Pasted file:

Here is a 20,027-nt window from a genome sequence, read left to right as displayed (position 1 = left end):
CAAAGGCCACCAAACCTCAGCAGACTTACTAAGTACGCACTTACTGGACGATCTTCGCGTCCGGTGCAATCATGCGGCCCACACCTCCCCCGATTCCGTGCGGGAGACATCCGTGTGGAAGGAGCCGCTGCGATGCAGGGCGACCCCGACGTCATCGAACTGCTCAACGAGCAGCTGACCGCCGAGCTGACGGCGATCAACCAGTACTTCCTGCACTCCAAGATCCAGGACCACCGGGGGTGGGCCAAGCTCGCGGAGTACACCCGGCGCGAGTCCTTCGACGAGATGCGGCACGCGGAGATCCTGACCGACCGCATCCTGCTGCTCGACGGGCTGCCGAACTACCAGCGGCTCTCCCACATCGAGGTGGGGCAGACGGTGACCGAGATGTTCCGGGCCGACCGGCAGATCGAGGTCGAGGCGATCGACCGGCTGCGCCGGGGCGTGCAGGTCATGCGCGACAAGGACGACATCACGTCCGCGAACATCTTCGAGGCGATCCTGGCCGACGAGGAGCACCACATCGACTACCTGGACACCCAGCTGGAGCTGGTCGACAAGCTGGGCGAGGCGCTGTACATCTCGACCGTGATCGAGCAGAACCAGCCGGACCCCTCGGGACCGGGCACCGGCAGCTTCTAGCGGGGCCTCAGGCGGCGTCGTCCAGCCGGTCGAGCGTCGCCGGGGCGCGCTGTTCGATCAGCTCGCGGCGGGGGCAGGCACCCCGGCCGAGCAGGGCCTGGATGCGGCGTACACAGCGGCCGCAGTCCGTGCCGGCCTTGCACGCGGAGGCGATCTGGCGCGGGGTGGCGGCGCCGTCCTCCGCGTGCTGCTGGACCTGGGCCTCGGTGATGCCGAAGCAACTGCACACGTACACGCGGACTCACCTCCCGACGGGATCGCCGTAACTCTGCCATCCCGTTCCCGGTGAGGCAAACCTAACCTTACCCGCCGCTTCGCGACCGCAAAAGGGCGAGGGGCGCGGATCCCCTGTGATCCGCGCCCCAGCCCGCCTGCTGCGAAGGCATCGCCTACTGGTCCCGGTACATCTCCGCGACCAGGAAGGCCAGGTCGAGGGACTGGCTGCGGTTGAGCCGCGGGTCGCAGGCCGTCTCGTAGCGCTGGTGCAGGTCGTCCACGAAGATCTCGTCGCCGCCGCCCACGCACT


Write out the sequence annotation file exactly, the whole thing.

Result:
Here is a 20,027-nt window from a genome sequence, read left to right as displayed (position 1 = left end):
CAAAGGCCACCAAACCTCAGCAGACTTACTAAGTACGCACTTACTGGACGATCTTCGCGTCCGGTGCAATCATGCGGCCCACACCTCCCCCGATTCCGTGCGGGAGACATCCGTGTGGAAGGAGCCGCTGCGATGCAGGGCGACCCCGACGTCATCGAACTGCTCAACGAGCAGCTGACCGCCGAGCTGACGGCGATCAACCAGTACTTCCTGCACTCCAAGATCCAGGACCACCGGGGGTGGGCCAAGCTCGCGGAGTACACCCGGCGCGAGTCCTTCGACGAGATGCGGCACGCGGAGATCCTGACCGACCGCATCCTGCTGCTCGACGGGCTGCCGAACTACCAGCGGCTCTCCCACATCGAGGTGGGGCAGACGGTGACCGAGATGTTCCGGGCCGACCGGCAGATCGAGGTCGAGGCGATCGACCGGCTGCGCCGGGGCGTGCAGGTCATGCGCGACAAGGACGACATCACGTCCGCGAACATCTTCGAGGCGATCCTGGCCGACGAGGAGCACCACATCGACTACCTGGACACCCAGCTGGAGCTGGTCGACAAGCTGGGCGAGGCGCTGTACATCTCGACCGTGATCGAGCAGAACCAGCCGGACCCCTCGGGACCGGGCACCGGCAGCTTCTAGCGGGGCCTCAGGCGGCGTCGTCCAGCCGGTCGAGCGTCGCCGGGGCGCGCTGTTCGATCAGCTCGCGGCGGGGGCAGGCACCCCGGCCGAGCAGGGCCTGGATGCGGCGTACACAGCGGCCGCAGTCCGTGCCGGCCTTGCACGCGGAGGCGATCTGGCGCGGGGTGGCGGCGCCGTCCTCCGCGTGCTGCTGGACCTGGGCCTCGGTGATGCCGAAGCAACTGCACACGTACACGCGGACTCACCTCCCGACGGGATCGCCGTAACTCTGCCATCCCGTTCCCGGTGAGGCAAACCTAACCTTACCCGCCGCTTCGCGACCGCAAAAGGGCGAGGGGCGCGGATCCCCTGTGATCCGCGCCCCAGCCCGCCTGCTGCGAAGGCATCGCCTACTGGTCCCGGTACATCTCCGCGACCAGGAAGGCCAGGTCGAGGGACTGGCTGCGGTTGAGCCGCGGGTCGCAGGCCGTCTCGTAGCGCTGGTGCAGGTCGTCCACGAAGATCTCGTCGCCGCCGCCCACGCACT